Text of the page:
In September 2017, the Malawi tobacco farmers’ union TOAWUM wrote “on behalf of hundreds of thousands of Malawi farmers” to the ILO’s Governing Body, asking it to ban public-private partnerships with the tobacco industry at its upcoming 331st meeting. In its letter, TOAWUM stated that initiatives such as the ECLT Foundation,

“insufficiently address root causes of tobacco-related child labour, which is endemic poverty among tobacco farmers. That poverty is exacerbated by contracting schemes developed by the very companies funding some projects for ECLT.”44

TOAWUM’s criticism echoed that of the Southeast Asia Tobacco Control Alliance (SEATCA), which wrote to ILO Director Clarence Thomas in 2013 following its own research into child labour and ECLT’s projects in the ASEAN region. It highlighted the hypocrisy of an industry whose business model perpetuates child labour in its supply chain:

“Unlike other industries that have a zero tolerance for child labour, the tobacco industry has set no such polices or target date for complete eradication of child labour. The tobacco industry, while publicly condemning child labour, continues to purchase and use leaves that are produced by child labour and profits from them.

“The tobacco industry’s miniscule contributions through so-called corporate social responsibility activities including the ECLT are a whitewash of the problem. The more serious issue is that these CSR activities provide a convenient platform for tobacco companies to gain access to policy makers who are responsible to approve and implement tobacco control measures. The endorsement from IPEC (Programme on the Elimination of Child Labour) and ILO of ECLT only serves to strengthen and protect the tobacco industry.”32

Legal Threats Against International Tobacco Control Groups

In July 2018, amid a concerted campaign by the WHO and 100 global NGOs to get the ILO to terminate all its tobacco-related partnerships, the ECLT Foundation instructed a Swiss law firm to issue a “formal notice before legal proceedings” against the US-based NGO Campaign for Tobacco-Free Kids (CTFK).45

The legal notice from Capt & Wyss, solicitors for ECLT, emphasised the organisation’s “independence” as a registered non-profit Swiss organisation, and demanded that CTFK “immediately” delete from a press release posted on its website the “defamatory”, “untrue and misleading” references to ECLT as a:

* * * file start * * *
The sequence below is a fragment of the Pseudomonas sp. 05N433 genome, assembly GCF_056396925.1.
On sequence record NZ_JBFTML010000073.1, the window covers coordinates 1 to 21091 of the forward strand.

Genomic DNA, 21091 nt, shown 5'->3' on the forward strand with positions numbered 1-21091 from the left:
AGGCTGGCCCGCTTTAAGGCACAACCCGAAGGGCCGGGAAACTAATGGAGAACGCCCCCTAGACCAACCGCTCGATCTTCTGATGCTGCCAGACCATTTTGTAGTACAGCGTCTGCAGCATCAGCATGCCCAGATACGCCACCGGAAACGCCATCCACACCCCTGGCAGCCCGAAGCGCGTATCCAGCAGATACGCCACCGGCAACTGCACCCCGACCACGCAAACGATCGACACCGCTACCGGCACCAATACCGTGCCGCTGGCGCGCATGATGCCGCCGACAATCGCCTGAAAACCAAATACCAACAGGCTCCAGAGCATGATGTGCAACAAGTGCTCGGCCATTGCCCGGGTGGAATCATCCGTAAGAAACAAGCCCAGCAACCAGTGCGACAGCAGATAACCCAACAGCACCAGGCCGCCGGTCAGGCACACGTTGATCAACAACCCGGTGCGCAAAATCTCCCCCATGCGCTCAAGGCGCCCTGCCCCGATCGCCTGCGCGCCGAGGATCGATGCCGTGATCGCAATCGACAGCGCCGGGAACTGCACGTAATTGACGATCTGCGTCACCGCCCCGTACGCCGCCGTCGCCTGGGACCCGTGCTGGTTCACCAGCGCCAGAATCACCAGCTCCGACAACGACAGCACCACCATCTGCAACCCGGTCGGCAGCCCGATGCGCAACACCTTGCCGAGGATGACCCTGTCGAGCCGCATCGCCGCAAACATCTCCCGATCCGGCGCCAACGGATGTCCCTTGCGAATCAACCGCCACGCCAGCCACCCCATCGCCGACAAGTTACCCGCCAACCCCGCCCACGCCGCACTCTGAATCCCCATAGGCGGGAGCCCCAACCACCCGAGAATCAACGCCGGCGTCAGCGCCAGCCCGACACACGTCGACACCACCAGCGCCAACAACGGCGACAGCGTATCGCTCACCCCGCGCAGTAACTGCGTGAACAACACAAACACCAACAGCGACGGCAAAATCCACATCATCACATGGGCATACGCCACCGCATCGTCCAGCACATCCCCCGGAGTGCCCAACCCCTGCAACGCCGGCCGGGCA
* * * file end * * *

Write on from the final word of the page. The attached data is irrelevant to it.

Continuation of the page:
• “tobacco-industry-dominated group”;
  • “front group for tobacco industry interests under the guise of a corporate social responsibility initiative” and;
  • that it “represents an alliance of tobacco companies and growers – led exclusively by the tobacco industry”.

In addition, the legal notice stated that ECLT “seeks a public and online apology, respectively rectification, relating to this unlawful publication.”45

In his response, CTFK’s President Matthew L. Myers noted that his organisation’s descriptions of ECLT were “well-documented based on the best publicly available information”, “factually accurate” and furthermore were already in the public domain. CTFK received no subsequent response to its reply from either the lawyers or ECLT.46

ECLT also published an online rebuttal to an October 2017 press release by the global NGO Framework Convention Alliance on Tobacco Control (FCA) in which it rejected FCA’s “false” assertions that “Reports have repeatedly claimed that ECLT’s work aims to keep farmers dependent on aid from the tobacco industry to avoid them abandoning the sector.(sic)” and that “ECLT allows the tobacco industry to promote a positive public image while continuing the practices that cause labour exploitation in the first place”.47 The rebuttal was reprinted in Tobacco Reporter.48

Following emails from ECLT’s executive director that same month, the FCA later received a ‘cease and desist’ notice from Capt & Wyss in January 2018 specifically noting the first point above and the FCA’s public “Letter to the UN Secretary General on Cooperation between the Tobacco Industry and the ILO”, signed by over 180 organisations in October 2017.49 Although the FCA did take down both documents as a precautionary response, no further action was taken50and these remain in the public domain.51